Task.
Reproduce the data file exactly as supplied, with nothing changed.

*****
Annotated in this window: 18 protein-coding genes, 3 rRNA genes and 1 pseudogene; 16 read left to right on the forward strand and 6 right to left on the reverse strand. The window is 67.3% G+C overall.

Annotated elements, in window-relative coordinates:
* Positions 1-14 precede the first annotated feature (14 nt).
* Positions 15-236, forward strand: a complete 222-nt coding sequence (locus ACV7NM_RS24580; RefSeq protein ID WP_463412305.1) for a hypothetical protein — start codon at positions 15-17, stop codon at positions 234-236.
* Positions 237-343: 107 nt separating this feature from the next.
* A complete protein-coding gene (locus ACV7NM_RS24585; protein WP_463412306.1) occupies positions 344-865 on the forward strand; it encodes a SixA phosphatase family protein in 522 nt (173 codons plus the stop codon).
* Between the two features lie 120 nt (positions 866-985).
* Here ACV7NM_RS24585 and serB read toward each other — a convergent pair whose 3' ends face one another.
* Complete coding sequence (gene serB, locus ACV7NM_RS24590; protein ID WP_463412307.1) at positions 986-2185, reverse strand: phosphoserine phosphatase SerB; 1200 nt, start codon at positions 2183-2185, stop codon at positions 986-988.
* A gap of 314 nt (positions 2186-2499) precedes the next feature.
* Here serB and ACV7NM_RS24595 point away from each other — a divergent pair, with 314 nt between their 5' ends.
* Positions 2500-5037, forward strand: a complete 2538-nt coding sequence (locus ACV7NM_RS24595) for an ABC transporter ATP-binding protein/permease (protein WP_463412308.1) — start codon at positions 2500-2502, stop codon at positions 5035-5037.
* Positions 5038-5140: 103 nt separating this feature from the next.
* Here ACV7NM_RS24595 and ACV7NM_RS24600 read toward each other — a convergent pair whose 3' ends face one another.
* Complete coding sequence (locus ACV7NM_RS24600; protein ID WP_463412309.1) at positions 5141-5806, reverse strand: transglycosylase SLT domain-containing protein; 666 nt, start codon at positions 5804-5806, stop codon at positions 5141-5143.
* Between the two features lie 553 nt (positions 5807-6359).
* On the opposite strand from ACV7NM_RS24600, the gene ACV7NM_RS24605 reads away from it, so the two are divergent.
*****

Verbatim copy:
Annotated in this window: 18 protein-coding genes, 3 rRNA genes and 1 pseudogene; 16 read left to right on the forward strand and 6 right to left on the reverse strand. The window is 67.3% G+C overall.

Annotated elements, in window-relative coordinates:
* Positions 1-14 precede the first annotated feature (14 nt).
* Positions 15-236, forward strand: a complete 222-nt coding sequence (locus ACV7NM_RS24580; RefSeq protein ID WP_463412305.1) for a hypothetical protein — start codon at positions 15-17, stop codon at positions 234-236.
* Positions 237-343: 107 nt separating this feature from the next.
* A complete protein-coding gene (locus ACV7NM_RS24585; protein WP_463412306.1) occupies positions 344-865 on the forward strand; it encodes a SixA phosphatase family protein in 522 nt (173 codons plus the stop codon).
* Between the two features lie 120 nt (positions 866-985).
* Here ACV7NM_RS24585 and serB read toward each other — a convergent pair whose 3' ends face one another.
* Complete coding sequence (gene serB, locus ACV7NM_RS24590; protein ID WP_463412307.1) at positions 986-2185, reverse strand: phosphoserine phosphatase SerB; 1200 nt, start codon at positions 2183-2185, stop codon at positions 986-988.
* A gap of 314 nt (positions 2186-2499) precedes the next feature.
* Here serB and ACV7NM_RS24595 point away from each other — a divergent pair, with 314 nt between their 5' ends.
* Positions 2500-5037, forward strand: a complete 2538-nt coding sequence (locus ACV7NM_RS24595) for an ABC transporter ATP-binding protein/permease (protein WP_463412308.1) — start codon at positions 2500-2502, stop codon at positions 5035-5037.
* Positions 5038-5140: 103 nt separating this feature from the next.
* Here ACV7NM_RS24595 and ACV7NM_RS24600 read toward each other — a convergent pair whose 3' ends face one another.
* Complete coding sequence (locus ACV7NM_RS24600; protein ID WP_463412309.1) at positions 5141-5806, reverse strand: transglycosylase SLT domain-containing protein; 666 nt, start codon at positions 5804-5806, stop codon at positions 5141-5143.
* Between the two features lie 553 nt (positions 5807-6359).
* On the opposite strand from ACV7NM_RS24600, the gene ACV7NM_RS24605 reads away from it, so the two are divergent.